|About the Book|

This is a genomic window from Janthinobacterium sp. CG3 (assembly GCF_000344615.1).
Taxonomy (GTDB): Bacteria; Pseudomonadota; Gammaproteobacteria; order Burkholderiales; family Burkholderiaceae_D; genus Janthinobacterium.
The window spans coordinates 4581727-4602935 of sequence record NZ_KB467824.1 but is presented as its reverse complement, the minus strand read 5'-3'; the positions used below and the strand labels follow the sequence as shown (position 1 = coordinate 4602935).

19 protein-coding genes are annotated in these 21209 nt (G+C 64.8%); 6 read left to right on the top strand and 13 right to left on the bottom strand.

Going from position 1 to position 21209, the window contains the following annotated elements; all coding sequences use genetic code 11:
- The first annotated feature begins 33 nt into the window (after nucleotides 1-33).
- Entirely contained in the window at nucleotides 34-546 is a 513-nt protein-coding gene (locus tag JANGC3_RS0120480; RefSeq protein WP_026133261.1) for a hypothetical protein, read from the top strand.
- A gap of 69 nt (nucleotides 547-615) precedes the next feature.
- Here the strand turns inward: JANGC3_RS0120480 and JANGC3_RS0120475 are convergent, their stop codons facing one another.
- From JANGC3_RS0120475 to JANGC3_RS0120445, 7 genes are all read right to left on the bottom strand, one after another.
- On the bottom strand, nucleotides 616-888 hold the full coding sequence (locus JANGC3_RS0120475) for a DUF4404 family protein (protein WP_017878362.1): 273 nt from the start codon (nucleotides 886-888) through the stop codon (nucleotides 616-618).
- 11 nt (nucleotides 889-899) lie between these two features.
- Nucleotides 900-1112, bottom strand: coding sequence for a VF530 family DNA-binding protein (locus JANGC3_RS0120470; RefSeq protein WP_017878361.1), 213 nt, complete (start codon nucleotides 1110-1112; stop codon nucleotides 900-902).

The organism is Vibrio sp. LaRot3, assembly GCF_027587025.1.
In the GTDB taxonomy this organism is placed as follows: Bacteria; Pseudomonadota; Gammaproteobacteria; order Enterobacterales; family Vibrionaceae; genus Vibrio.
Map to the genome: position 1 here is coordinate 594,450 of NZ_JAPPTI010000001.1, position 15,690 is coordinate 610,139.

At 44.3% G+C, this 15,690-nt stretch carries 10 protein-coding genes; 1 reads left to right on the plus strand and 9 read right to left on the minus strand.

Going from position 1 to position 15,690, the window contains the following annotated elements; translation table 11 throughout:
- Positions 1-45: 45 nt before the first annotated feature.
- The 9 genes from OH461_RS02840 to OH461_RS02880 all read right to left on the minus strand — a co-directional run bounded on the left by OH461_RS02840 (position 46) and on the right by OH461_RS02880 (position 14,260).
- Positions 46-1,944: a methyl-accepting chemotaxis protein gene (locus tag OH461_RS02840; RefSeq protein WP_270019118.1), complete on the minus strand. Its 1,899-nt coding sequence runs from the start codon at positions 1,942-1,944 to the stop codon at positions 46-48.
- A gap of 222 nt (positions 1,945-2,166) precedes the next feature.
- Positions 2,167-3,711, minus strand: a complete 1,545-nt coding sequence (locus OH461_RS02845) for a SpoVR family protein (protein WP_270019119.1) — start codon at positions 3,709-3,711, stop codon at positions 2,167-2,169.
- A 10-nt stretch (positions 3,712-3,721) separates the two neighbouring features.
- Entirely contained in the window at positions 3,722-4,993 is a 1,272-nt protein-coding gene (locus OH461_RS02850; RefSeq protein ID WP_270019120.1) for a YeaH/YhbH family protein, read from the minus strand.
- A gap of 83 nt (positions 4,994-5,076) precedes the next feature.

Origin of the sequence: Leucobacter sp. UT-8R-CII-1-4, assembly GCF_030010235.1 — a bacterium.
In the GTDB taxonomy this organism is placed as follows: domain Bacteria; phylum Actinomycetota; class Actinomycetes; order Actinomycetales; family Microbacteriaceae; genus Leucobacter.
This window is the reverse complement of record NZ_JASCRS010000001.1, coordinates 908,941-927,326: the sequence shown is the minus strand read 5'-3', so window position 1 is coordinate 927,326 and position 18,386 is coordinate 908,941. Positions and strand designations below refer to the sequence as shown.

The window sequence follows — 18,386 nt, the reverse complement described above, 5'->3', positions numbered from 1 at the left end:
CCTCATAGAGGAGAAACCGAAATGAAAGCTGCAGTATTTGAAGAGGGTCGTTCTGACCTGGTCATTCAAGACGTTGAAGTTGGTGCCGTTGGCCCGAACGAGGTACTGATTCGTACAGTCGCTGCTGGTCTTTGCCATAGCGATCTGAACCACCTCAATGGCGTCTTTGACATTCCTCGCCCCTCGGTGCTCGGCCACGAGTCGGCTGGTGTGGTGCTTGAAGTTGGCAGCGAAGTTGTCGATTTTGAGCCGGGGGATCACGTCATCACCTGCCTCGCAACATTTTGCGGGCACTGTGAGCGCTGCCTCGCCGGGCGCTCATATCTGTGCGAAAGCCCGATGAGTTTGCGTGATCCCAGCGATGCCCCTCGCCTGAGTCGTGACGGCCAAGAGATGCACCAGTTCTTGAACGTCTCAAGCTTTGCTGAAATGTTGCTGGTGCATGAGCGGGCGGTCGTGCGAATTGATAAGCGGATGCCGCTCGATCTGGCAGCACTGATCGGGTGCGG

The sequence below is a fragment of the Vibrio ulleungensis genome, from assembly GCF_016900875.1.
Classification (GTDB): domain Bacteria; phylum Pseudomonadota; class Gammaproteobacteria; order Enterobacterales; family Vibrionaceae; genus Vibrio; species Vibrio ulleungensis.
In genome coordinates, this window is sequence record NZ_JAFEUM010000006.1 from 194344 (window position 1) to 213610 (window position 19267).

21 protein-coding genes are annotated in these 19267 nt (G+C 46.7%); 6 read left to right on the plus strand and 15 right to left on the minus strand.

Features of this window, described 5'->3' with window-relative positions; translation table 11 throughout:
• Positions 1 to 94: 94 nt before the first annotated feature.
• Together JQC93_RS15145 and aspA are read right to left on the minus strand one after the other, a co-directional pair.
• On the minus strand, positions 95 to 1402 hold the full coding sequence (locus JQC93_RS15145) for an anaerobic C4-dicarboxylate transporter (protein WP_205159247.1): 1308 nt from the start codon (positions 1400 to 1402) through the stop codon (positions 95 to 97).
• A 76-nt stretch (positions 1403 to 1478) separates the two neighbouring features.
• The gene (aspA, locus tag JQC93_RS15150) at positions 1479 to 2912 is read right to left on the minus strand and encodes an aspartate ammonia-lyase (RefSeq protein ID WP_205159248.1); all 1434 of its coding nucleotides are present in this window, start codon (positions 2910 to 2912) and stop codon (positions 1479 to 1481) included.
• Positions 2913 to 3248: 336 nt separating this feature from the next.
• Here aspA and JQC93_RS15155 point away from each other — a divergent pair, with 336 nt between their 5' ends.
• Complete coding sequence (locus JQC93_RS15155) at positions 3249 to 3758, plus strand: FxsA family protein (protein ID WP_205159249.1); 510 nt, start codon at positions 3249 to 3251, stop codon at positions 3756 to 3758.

The 2013 National Gang Report (NGR) represents an overview of current gang activities and trends in the United States. Intelligence herein depicts survey data retrieved collectively from the National Gang Survey (NGS) of the National Alliance of GangMoreThe 2013 National Gang Report (NGR) represents an overview of current gang activities and trends in the United States. Intelligence herein depicts survey data retrieved collectively from the National Gang Survey (NGS) of the National Alliance of Gang Investigators Associations (NAGIA)- the Gangs and US Border Survey conducted by US Customs and Border Protection (CBP)- open source reports- and anecdotal examples of gang activity as captured by state, local, tribal and federal gang investigators across the nation.Preface * Executive Summary * Key Findings * Scope and Methodology * Definitions. * Street Gangs * Prison Gangs * Outlaw Motorcycle Gangs * Gangs, Drug Trafficking Organizations, and Organized Crime Syndicates * Gang Migration * Gangs and Financial Crimes * Gangs and Technology * Gang Members Employment in Government Institutions * Gangs, Weapons, and Explosives * Gangs in Educational Facilities * Female Roles in Gangs and Female Gangs * Gangs, Prostitution, and Human Trafficking * Gangs and the US Border * Gangs and Extremist Groups * Law Enforcement Actions and Resources * Outlook * Acknowledgments * Appendices * EndnotesA comprehensive overview of gang activity in the United States, the 2013 NGR examines gangs from a national standpoint and explains how they function as sophisticated criminal networks that engage in all levels of crime in order to further their objectives to gain control of the territories they inhabit and generate revenue. As the 2013 NGR demonstrates, gangs expand their reach through migration into communities across the nation- collaboration with other illicit networks like drug trafficking organizations (DTOs) and rival gangs- active recruitment of membership- and through the absorption of smaller, less visible neighborhood-based gangs (NBGs), which continue to negatively impact US communities at a greater rate than national-level gangs. Intelligence herein also reviews how gangs perpetuate their criminal enterprises through their ability to adapt to changing social and economic environments- exploit new technology- target law enforcement- evade law enforcement detection- and enroll or employ within educational facilities, law enforcement agencies, government bodies, and through all branches of the US military.KEY FINDINGS - Gangs continue to proliferate, evolve, and develop criminal tradecrafts. Based on state, local, and federal law enforcement reporting, the NGIC assesses that: The US gang composition is approximately 88 percent street gang members, 9.5 percent prison gang members, and 2.5 percent outlaw motorcycle gang (OMG) members. NBGs pose the most violent and significant threat in most communities while prison gangs are viewed as the least problematic in most jurisdictions. OMGs are reported as the greatest threat in approximately 11 percent of jurisdictions, despite comprising only 2.5 percent of the gang composition.Gangs continue to commit violent crimes, including assaults, and robberies, and threats and intimidation more so than white collar-type crimes such as identity theft and credit card fraud. Drug trafficking was identified as the most common criminal activity of gangs.Gangs rely on street-level drug distribution and trafficking as their primary source of revenue and supplement their income with crimes that pose less risk, such as prostitution, tax fraud, counterfeiting, and extortion. Street gangs utilize legitimate businesses, such as music establishments and cash-intensive companies to conceal and launder illicit proceeds.Prison gangs launder criminal proceeds through tax fraud and extortion schemes, and Green Dot card/prepaid card technology. Family members, friends, and compromised correctional staff often facilitate gang activities and recruitment during a gang members incarceration.